SAN FRANCISCO (AFP) - The late Nelson Mandela topped Google's list of the hottest searches for 2013 as the Internet giant on Tuesday provided a look at the "spirit of the times" online.
The 13th annual Google Zeitgeist compilation mined Internet search trends through the year to spotlight people, places and events that captured the world's attention.
"It's perhaps unsurprising that the number one trending search of 2013 was an international symbol of strength and peace: Nelson Mandela," Google senior vice president Amit Singhal said in a blog post.
"Global search interest in the former president of South Africa was already high this year, and after his passing, people from around the world turned to Google to learn more about Madiba and his legacy."
Anti-apartheid hero Mandela, fondly known to South Africans as Madiba, died on Dec 5, aged 95.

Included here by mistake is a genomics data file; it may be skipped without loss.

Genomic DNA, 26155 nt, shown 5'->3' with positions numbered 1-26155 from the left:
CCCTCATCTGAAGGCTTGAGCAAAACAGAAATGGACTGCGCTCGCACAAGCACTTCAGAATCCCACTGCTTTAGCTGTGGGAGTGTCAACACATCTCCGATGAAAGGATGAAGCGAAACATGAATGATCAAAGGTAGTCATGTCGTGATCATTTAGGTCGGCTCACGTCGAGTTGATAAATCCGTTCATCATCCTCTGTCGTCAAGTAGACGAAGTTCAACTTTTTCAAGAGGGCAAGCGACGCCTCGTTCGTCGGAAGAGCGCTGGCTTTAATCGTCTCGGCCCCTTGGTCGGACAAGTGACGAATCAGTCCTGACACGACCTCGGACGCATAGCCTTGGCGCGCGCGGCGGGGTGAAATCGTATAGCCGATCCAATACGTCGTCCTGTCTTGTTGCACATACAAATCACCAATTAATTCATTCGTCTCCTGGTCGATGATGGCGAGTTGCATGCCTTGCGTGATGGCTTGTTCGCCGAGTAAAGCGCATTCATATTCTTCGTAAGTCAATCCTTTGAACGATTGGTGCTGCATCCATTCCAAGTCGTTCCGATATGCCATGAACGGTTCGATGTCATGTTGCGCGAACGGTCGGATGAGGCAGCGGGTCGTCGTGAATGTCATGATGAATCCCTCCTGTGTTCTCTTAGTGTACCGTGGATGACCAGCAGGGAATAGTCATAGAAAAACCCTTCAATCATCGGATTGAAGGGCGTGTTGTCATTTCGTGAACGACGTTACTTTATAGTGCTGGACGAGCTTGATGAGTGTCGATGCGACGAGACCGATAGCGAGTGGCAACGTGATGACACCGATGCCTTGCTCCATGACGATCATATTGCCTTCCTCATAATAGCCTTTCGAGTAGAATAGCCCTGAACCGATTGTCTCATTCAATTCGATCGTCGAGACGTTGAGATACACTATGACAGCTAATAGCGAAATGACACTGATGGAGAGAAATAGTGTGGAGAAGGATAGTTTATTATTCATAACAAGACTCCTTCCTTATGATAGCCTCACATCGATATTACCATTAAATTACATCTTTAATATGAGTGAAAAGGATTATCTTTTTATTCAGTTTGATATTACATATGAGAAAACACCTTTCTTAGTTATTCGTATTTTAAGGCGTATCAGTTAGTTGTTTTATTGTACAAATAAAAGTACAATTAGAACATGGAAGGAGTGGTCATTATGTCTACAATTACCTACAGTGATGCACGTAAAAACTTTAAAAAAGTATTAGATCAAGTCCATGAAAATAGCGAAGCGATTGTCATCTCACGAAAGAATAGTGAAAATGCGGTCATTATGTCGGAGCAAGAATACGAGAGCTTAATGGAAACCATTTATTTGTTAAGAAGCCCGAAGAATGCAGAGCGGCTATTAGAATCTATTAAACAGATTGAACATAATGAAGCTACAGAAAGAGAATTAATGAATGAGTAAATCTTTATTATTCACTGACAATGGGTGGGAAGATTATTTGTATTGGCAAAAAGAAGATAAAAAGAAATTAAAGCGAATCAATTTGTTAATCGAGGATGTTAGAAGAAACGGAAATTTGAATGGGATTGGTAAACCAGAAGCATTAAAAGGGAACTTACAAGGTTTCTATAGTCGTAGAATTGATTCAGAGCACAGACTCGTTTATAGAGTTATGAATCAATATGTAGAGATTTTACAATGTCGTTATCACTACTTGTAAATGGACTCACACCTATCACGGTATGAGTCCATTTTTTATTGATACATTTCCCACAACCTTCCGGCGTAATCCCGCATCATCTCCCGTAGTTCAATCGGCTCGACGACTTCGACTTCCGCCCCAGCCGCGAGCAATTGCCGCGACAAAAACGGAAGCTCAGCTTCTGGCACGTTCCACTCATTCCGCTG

Second in the global top-10 list was "The Fast and The Furious" film celebrity Paul Walker, who was killed in a car crash last month. Third was Apple's iPhone 5s.
"Glee" television star Cory Monteith, who died of a fatal drug overdose in July, was fourth and dance craze Harlem Shake fifth.
Completing the round-up was the bombing at the Boston Marathon; Britain's Royal baby; the Samsung Galaxy S4; Sony's new PlayStation 4 video game console; and North Korea.
"People uploaded more than 1.7 million video versions of the Harlem Shake to YouTube, propelling it to the number five spot on our global list," Mr Singhal said.
"And unashamedly, we all wanted to learn about twerking, which topped this year's 'what is...' list of search terms (although I'm still not sure I understand that one!)." Google Zeitgeist results, the most extensive from the California-based Internet titan to date, were also broken down for various countries and categories, such as people, events, films or athletes.
Google made details of global search trends, along with breakdowns for 72 countries, available online at www.google.com/zeitgeist/ The look back at the year by the world's dominant search engine came after Yahoo and Microsoft's Bing released their own takes on what was on the minds of those hunting for information online in 2013.